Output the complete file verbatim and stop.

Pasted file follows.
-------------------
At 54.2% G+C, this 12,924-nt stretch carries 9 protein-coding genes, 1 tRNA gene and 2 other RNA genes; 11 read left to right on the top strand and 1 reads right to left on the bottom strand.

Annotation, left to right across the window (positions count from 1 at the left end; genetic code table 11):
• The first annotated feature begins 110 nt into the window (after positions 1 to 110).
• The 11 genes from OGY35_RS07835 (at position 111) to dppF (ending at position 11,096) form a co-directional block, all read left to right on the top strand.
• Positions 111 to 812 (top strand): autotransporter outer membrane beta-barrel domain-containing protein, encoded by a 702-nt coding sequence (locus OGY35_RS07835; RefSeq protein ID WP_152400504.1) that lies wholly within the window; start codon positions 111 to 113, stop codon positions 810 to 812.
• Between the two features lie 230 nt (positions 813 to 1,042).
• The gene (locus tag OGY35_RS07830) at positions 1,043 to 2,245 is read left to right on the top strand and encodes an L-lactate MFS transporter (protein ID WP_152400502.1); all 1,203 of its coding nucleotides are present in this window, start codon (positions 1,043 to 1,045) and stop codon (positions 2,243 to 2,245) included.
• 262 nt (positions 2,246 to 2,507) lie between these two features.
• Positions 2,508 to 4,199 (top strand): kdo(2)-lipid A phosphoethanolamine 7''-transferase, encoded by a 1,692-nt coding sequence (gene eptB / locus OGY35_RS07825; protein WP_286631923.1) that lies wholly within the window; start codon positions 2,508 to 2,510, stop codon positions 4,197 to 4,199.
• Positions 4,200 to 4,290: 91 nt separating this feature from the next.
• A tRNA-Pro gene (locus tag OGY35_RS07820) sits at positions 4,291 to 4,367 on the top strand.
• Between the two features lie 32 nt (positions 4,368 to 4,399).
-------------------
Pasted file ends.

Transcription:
At 54.2% G+C, this 12,924-nt stretch carries 9 protein-coding genes, 1 tRNA gene and 2 other RNA genes; 11 read left to right on the top strand and 1 reads right to left on the bottom strand.

Annotation, left to right across the window (positions count from 1 at the left end; genetic code table 11):
• The first annotated feature begins 110 nt into the window (after positions 1 to 110).
• The 11 genes from OGY35_RS07835 (at position 111) to dppF (ending at position 11,096) form a co-directional block, all read left to right on the top strand.
• Positions 111 to 812 (top strand): autotransporter outer membrane beta-barrel domain-containing protein, encoded by a 702-nt coding sequence (locus OGY35_RS07835; RefSeq protein ID WP_152400504.1) that lies wholly within the window; start codon positions 111 to 113, stop codon positions 810 to 812.
• Between the two features lie 230 nt (positions 813 to 1,042).
• The gene (locus tag OGY35_RS07830) at positions 1,043 to 2,245 is read left to right on the top strand and encodes an L-lactate MFS transporter (protein ID WP_152400502.1); all 1,203 of its coding nucleotides are present in this window, start codon (positions 1,043 to 1,045) and stop codon (positions 2,243 to 2,245) included.
• 262 nt (positions 2,246 to 2,507) lie between these two features.
• Positions 2,508 to 4,199 (top strand): kdo(2)-lipid A phosphoethanolamine 7''-transferase, encoded by a 1,692-nt coding sequence (gene eptB / locus OGY35_RS07825; protein WP_286631923.1) that lies wholly within the window; start codon positions 2,508 to 2,510, stop codon positions 4,197 to 4,199.
• Positions 4,200 to 4,290: 91 nt separating this feature from the next.
• A tRNA-Pro gene (locus tag OGY35_RS07820) sits at positions 4,291 to 4,367 on the top strand.
• Between the two features lie 32 nt (positions 4,368 to 4,399).